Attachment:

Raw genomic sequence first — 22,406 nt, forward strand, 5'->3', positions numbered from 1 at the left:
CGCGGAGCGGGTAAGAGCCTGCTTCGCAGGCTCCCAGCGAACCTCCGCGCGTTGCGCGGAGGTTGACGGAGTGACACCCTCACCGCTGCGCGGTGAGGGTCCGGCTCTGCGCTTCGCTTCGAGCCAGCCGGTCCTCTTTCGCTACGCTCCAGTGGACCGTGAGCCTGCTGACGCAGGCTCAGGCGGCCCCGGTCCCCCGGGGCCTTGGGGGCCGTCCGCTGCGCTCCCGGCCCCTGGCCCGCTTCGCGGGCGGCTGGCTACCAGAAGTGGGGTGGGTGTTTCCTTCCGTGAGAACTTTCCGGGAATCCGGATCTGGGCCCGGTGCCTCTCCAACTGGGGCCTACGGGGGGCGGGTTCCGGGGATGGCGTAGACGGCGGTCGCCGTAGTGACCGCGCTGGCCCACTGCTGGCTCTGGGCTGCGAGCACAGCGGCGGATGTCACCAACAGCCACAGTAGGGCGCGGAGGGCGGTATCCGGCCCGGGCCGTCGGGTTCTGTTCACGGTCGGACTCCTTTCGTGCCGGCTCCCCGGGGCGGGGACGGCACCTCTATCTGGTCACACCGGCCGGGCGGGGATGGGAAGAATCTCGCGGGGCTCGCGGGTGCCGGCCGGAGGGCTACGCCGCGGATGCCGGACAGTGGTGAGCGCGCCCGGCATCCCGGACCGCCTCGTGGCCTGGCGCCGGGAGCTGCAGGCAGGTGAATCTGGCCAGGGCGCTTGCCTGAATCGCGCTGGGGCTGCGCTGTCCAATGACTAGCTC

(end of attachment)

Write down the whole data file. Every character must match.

Raw genomic sequence first — 22,406 nt, forward strand, 5'->3', positions numbered from 1 at the left:
CGCGGAGCGGGTAAGAGCCTGCTTCGCAGGCTCCCAGCGAACCTCCGCGCGTTGCGCGGAGGTTGACGGAGTGACACCCTCACCGCTGCGCGGTGAGGGTCCGGCTCTGCGCTTCGCTTCGAGCCAGCCGGTCCTCTTTCGCTACGCTCCAGTGGACCGTGAGCCTGCTGACGCAGGCTCAGGCGGCCCCGGTCCCCCGGGGCCTTGGGGGCCGTCCGCTGCGCTCCCGGCCCCTGGCCCGCTTCGCGGGCGGCTGGCTACCAGAAGTGGGGTGGGTGTTTCCTTCCGTGAGAACTTTCCGGGAATCCGGATCTGGGCCCGGTGCCTCTCCAACTGGGGCCTACGGGGGGCGGGTTCCGGGGATGGCGTAGACGGCGGTCGCCGTAGTGACCGCGCTGGCCCACTGCTGGCTCTGGGCTGCGAGCACAGCGGCGGATGTCACCAACAGCCACAGTAGGGCGCGGAGGGCGGTATCCGGCCCGGGCCGTCGGGTTCTGTTCACGGTCGGACTCCTTTCGTGCCGGCTCCCCGGGGCGGGGACGGCACCTCTATCTGGTCACACCGGCCGGGCGGGGATGGGAAGAATCTCGCGGGGCTCGCGGGTGCCGGCCGGAGGGCTACGCCGCGGATGCCGGACAGTGGTGAGCGCGCCCGGCATCCCGGACCGCCTCGTGGCCTGGCGCCGGGAGCTGCAGGCAGGTGAATCTGGCCAGGGCGCTTGCCTGAATCGCGCTGGGGCTGCGCTGTCCAATGACTAGCTC